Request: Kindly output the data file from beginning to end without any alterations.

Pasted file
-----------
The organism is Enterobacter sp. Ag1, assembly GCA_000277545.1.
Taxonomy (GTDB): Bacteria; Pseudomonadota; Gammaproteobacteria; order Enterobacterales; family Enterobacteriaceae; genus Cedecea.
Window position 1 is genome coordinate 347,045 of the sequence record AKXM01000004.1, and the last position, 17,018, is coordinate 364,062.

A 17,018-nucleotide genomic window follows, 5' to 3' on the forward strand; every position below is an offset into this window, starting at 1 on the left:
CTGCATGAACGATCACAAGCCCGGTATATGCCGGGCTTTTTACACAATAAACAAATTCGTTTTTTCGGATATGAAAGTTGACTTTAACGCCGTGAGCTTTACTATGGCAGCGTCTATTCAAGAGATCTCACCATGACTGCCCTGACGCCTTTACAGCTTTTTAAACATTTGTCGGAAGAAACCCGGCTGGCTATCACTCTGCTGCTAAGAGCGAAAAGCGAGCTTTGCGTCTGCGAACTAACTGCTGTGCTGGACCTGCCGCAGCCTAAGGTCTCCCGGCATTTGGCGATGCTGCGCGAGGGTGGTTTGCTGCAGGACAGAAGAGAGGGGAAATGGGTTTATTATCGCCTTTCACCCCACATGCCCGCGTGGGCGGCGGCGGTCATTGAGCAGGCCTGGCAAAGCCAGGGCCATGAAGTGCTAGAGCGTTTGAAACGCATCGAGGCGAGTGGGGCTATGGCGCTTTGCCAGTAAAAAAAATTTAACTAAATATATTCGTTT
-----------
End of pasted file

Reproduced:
The organism is Enterobacter sp. Ag1, assembly GCA_000277545.1.
Taxonomy (GTDB): Bacteria; Pseudomonadota; Gammaproteobacteria; order Enterobacterales; family Enterobacteriaceae; genus Cedecea.
Window position 1 is genome coordinate 347,045 of the sequence record AKXM01000004.1, and the last position, 17,018, is coordinate 364,062.

A 17,018-nucleotide genomic window follows, 5' to 3' on the forward strand; every position below is an offset into this window, starting at 1 on the left:
CTGCATGAACGATCACAAGCCCGGTATATGCCGGGCTTTTTACACAATAAACAAATTCGTTTTTTCGGATATGAAAGTTGACTTTAACGCCGTGAGCTTTACTATGGCAGCGTCTATTCAAGAGATCTCACCATGACTGCCCTGACGCCTTTACAGCTTTTTAAACATTTGTCGGAAGAAACCCGGCTGGCTATCACTCTGCTGCTAAGAGCGAAAAGCGAGCTTTGCGTCTGCGAACTAACTGCTGTGCTGGACCTGCCGCAGCCTAAGGTCTCCCGGCATTTGGCGATGCTGCGCGAGGGTGGTTTGCTGCAGGACAGAAGAGAGGGGAAATGGGTTTATTATCGCCTTTCACCCCACATGCCCGCGTGGGCGGCGGCGGTCATTGAGCAGGCCTGGCAAAGCCAGGGCCATGAAGTGCTAGAGCGTTTGAAACGCATCGAGGCGAGTGGGGCTATGGCGCTTTGCCAGTAAAAAAAATTTAACTAAATATATTCGTTT